18 Selection The selection problem is that of finding the kth element in an ordered list. We need an additional data member in the node class that tracks the size of the subtree rooted at each node. With this additional data member, we can recursively search for the k th element Starting at the root, if the size of the left subtree is k1, return a pointer to the root. If the size of the left subtree is more than \m{k1}, recursively search for the k th element of the left subtree. Otherwise, recursively search for the kt1 th element of the right subtree, where t is the size of the left subtree.
19 Balancing To guard against poor performance, we would like to have a scheme for keeping the tree balanced. There are many schemes for automatically maintaining balance. We describe here a method of manually rebalancing the tree. The basic operation that we'll need is that of rotation. Rotating the tree means changing the root from the current root to one of its children.
20 Rotation To change the right child of the current root into the new root. Make the current root the left child of the new root. Make the left child of the new root the right child of the old root. Note that we can make any node the root of the BST through a sequence of rotations. To partition the list around the kth item, select the
21 Partitioning and Rebalancing To partition the list around the item, select the kth item, select the k th item and rotate it to the root. This can be implemented easily in a recursive fashion. The left and right subtrees form the desired partition. To (re)balance a BST. Partition around the middle node. Recursively balance the left and right subtrees. This operation can be called periodically. What is the running time of this operation?
22 Delete Using the partition operation, we can implement delete in a slightly different way. Partition the right subtree of the node to be deleted around its smallest element x. Make the root of the left subtree the left child of x.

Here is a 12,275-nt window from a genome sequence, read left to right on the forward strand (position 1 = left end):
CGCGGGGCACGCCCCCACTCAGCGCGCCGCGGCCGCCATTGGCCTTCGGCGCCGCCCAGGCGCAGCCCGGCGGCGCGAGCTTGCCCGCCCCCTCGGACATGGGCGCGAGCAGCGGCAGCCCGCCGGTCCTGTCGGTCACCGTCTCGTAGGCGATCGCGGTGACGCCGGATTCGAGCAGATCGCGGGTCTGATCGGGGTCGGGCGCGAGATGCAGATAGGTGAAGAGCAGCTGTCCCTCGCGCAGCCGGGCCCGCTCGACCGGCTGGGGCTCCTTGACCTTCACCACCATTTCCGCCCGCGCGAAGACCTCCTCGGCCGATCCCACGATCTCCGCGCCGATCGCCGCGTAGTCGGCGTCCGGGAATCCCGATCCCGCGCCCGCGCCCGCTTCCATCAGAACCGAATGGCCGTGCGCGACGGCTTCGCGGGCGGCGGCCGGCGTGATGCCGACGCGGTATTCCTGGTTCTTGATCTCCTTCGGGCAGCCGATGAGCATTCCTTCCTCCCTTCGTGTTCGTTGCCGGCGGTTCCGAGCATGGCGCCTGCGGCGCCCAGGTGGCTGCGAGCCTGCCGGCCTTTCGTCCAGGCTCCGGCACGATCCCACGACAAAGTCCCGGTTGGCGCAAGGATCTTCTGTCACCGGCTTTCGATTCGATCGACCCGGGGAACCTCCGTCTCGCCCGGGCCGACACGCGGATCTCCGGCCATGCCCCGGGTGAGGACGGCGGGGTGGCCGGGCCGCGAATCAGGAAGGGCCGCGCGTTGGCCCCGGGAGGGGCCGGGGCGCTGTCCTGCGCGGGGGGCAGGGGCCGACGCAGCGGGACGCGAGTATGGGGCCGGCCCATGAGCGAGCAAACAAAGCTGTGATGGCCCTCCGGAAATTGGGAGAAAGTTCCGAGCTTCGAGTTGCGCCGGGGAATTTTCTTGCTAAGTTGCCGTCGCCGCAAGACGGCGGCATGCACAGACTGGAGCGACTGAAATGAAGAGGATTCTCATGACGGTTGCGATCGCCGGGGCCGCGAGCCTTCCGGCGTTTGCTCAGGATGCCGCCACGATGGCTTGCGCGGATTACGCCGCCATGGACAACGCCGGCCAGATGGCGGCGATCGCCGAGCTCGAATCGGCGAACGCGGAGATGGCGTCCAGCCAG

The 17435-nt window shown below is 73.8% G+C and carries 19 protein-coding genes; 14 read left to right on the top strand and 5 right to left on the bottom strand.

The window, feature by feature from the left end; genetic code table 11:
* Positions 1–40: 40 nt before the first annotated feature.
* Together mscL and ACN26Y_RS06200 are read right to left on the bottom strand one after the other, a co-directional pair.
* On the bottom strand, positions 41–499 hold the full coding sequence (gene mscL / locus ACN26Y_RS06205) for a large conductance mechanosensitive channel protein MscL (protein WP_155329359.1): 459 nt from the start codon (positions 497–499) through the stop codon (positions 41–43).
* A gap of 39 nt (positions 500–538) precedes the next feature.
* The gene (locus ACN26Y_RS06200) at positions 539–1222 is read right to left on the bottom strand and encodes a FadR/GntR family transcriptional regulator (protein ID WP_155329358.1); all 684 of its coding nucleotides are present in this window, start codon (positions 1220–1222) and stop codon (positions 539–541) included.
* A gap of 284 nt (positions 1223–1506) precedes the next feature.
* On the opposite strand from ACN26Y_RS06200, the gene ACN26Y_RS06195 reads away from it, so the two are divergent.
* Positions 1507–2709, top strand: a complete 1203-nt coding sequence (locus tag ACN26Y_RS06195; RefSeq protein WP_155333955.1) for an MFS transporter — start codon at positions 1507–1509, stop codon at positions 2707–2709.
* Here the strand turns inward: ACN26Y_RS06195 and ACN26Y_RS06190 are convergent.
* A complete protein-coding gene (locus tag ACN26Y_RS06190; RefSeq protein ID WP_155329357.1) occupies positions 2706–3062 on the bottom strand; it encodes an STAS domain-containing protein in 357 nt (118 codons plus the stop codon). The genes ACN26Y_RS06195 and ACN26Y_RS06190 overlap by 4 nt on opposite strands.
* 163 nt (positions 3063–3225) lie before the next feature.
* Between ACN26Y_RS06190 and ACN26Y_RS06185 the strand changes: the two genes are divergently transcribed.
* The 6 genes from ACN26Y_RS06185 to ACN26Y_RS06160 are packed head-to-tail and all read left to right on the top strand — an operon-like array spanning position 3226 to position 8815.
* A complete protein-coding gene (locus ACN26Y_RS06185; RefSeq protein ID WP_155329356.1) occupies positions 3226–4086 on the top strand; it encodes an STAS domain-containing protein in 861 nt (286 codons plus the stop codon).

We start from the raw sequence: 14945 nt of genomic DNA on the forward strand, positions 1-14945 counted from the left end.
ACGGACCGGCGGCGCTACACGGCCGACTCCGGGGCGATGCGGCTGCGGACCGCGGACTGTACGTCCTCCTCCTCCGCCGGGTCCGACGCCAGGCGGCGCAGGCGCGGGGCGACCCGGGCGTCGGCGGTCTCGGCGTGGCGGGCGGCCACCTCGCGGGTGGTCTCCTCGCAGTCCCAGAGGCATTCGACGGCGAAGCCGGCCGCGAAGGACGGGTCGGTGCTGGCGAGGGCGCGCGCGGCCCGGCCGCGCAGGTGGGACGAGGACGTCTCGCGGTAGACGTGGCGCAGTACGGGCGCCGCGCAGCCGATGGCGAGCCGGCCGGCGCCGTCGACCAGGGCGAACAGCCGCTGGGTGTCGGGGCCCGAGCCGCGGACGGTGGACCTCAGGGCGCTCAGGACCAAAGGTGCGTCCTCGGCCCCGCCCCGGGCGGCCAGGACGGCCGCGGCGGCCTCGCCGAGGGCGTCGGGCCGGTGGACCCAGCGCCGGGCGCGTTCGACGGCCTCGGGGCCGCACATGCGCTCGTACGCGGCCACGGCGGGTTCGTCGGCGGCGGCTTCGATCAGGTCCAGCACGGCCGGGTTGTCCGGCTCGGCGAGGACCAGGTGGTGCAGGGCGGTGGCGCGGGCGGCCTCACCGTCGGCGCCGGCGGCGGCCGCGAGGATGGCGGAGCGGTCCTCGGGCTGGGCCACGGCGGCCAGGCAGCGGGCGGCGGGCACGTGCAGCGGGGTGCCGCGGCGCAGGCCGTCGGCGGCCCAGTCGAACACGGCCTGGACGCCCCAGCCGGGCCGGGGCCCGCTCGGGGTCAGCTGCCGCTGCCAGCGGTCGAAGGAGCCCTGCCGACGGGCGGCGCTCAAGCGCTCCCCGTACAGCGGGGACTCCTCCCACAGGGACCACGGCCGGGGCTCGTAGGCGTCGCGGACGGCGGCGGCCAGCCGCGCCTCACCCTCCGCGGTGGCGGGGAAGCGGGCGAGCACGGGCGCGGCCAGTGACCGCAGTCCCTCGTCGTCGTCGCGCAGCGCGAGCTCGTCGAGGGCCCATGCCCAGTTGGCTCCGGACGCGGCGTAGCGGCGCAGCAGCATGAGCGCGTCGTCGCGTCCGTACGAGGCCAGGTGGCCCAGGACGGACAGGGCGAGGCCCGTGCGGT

23 Root Insertion and Joining Often it is useful to be able to insert a node as the root of the BST. This can be done easily by inserting it as usual and then rotating it to the root, i.e., partition around it. With root insertion, we can define a recursive method to join two BSTs. Insert the root of the first tree as the root of the second. Recursively join the pairs of left and right subtrees.
24 Randomized BSTs We used use randomization to guard against worst case behavior. The procedure for randomly inserting into a BST of size n is as follows. With probability 1/(n+1), perform root insertion. Otherwise, recursively insert into the right or left subtree, as appropriate, using the same method. One can prove mathematically that this is the same as randomly ordering the elements first. Hence, this should guard against common worstcase inputs.
25 Hash Tables A hash table is another easy and efficient implementation of a symbol table. It works with keys that are not ordered, but supports only insert delete search It is based on the concept of a hash function. Maps each possible element into a specified bucket The number of buckets is much less than the number of possible elements Each bucket can store a limited number of elements